Apparently the person who sold me the house had borrowed 1 M php from a local money lender, and had signed an Deed of Sale which said it could be redeemed. That Deed of Sale was never registered so my attorney didnt know about it when i bought the house. Now normally it should be reasonably easy to get an improper adverse claim removed via filing a Petition to the court.   I did have a Petition filed, and lost the case, because the attorney for the money lender stated that there had been no subsequent sale, and the Judge agreed with that - even though i had filed an Affidavit saying otherwise.  So I was then in the situation where I had to either pay off the money lender or lose a pending sale. 

 

This is the second case I have lost here where it was due to outrageous lies filed in court by attorneys. In Canada they would both have been disbarred - or suspended at best.  Here it seems to be the norm for an attorney to file any nonsense of even lies in court and to be able to do so with no recourse at all. 

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I'm not sure raw land is such a good deal as compared to subdivision because with raw land I would have to put in utilities and amenities that the subdivision would come with as part of the package. Water and power alone could be very expensive. Still this might work out if water and power are available nearby. We could possibly create your own little mini subdivision. Between my wife and myself, her sister and her American husband and her other sister and her husband and kids, we're looking at 3 houses to be built. I read some ads on some large lots in Moalboal that might be ideal for this.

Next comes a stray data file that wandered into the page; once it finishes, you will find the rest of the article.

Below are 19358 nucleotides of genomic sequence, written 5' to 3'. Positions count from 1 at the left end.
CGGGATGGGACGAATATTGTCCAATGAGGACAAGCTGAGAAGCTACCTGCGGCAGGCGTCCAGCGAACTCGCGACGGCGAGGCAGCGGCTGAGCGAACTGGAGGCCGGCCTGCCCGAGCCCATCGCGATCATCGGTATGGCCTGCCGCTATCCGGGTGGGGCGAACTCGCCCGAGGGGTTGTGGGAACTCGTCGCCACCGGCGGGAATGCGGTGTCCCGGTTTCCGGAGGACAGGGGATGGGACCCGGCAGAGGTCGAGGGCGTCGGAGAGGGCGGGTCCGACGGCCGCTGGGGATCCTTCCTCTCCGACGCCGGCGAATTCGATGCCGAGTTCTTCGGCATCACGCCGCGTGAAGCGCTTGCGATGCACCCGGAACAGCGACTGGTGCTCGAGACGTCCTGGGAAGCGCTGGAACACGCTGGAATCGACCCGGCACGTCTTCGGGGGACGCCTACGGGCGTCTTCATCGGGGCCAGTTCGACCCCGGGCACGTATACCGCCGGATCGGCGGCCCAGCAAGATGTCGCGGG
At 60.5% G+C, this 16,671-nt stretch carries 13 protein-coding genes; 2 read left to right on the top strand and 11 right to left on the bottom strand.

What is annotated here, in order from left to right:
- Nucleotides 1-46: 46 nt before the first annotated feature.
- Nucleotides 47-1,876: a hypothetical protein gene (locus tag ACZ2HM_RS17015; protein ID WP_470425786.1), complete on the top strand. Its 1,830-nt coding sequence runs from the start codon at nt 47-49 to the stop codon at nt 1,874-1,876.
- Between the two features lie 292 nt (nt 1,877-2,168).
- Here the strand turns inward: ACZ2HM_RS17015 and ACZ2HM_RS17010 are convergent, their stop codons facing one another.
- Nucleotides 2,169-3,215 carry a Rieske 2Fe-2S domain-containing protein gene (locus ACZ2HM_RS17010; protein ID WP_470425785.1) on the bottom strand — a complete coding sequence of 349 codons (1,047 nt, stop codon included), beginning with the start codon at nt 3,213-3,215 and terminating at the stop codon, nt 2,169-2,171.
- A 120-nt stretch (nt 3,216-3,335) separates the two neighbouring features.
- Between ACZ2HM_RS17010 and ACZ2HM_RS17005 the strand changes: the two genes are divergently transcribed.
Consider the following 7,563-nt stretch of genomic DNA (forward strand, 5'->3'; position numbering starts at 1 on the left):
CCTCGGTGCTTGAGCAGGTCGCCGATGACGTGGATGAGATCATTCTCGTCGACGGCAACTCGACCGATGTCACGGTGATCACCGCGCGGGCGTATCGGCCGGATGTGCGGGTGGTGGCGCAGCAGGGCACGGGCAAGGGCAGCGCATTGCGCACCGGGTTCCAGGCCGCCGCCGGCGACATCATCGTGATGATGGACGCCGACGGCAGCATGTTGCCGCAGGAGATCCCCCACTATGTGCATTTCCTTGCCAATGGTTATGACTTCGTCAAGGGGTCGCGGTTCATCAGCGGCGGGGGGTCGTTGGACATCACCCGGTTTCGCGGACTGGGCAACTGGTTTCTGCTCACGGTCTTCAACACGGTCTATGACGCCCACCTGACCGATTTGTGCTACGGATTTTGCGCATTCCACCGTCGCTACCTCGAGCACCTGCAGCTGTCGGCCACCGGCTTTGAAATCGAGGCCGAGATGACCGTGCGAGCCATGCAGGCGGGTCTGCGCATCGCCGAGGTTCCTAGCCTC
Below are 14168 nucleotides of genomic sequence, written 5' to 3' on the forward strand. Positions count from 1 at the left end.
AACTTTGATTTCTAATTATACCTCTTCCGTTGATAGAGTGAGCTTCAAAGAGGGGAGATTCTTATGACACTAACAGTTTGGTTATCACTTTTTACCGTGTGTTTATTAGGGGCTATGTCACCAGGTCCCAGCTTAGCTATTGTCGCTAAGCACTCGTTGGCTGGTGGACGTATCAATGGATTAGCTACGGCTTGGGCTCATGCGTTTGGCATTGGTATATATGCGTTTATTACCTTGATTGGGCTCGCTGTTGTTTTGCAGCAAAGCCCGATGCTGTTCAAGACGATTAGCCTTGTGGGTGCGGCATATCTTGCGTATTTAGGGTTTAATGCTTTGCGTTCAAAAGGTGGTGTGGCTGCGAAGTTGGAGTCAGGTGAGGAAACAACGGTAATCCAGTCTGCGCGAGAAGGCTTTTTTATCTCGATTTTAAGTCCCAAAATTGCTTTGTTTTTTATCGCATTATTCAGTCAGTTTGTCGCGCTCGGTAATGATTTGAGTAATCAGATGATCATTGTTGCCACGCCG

Well, that can be true (that property for sale by owner...rather than by a developer...requires more upfront expenses), but not always. The lot I have for sale in Danao is in an ungated subdivision with all utilities available at the site. My lot (actually in my wife's name) is certainly not the only one like it. So...it depends on what you refer to as "raw" land. There are plenty of lots in subdivisions for sale that have everything you need. If one goes on the market for a reasonable price (usually because the seller needs the money NOW), then you can get a deal. In addition, not all real estate prices are inflated by greed here. Some are just looking to get what they paid for the property years before (without considering inflation and prevailing property prices). However, you will not likely find those reasonable prices being advertised by the developers themselves.

Edited by Headshot
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because the attorney for the money lender stated that there had been no subsequent sale, and the Judge agreed with that - even though i had filed an Affidavit saying otherwise.

 

You, or your lawyer couldn't argue or appeal based on this? Barring that, could your contract with the seller of the property have stipulated that there are no liens or other encumbrances on the property and if so that they are the responsibility of the seller or something to that effect? 

Edited by Knowdafish

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You, or your lawyer couldn't argue or appeal based on this? Barring that, could your contract with the seller of the property have stipulated that there are no liens or other encumbrances on the property and if so that they are the responsibility of the seller or something to that effect?

problem is should of could of maybe often takes years to get to court if at all...
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You, or your lawyer couldn't argue or appeal based on this? Barring that, could your contract with the seller of the property have stipulated that there are no liens or other encumbrances on the property and if so that they are the responsibility of the seller or something to that effect? 

 

standard contracts always state that there are no liens ! The seller has a great many people after him for debts and is nowhere to be found.   And as Smokey says i was told that to fight the case in court would take me years to do .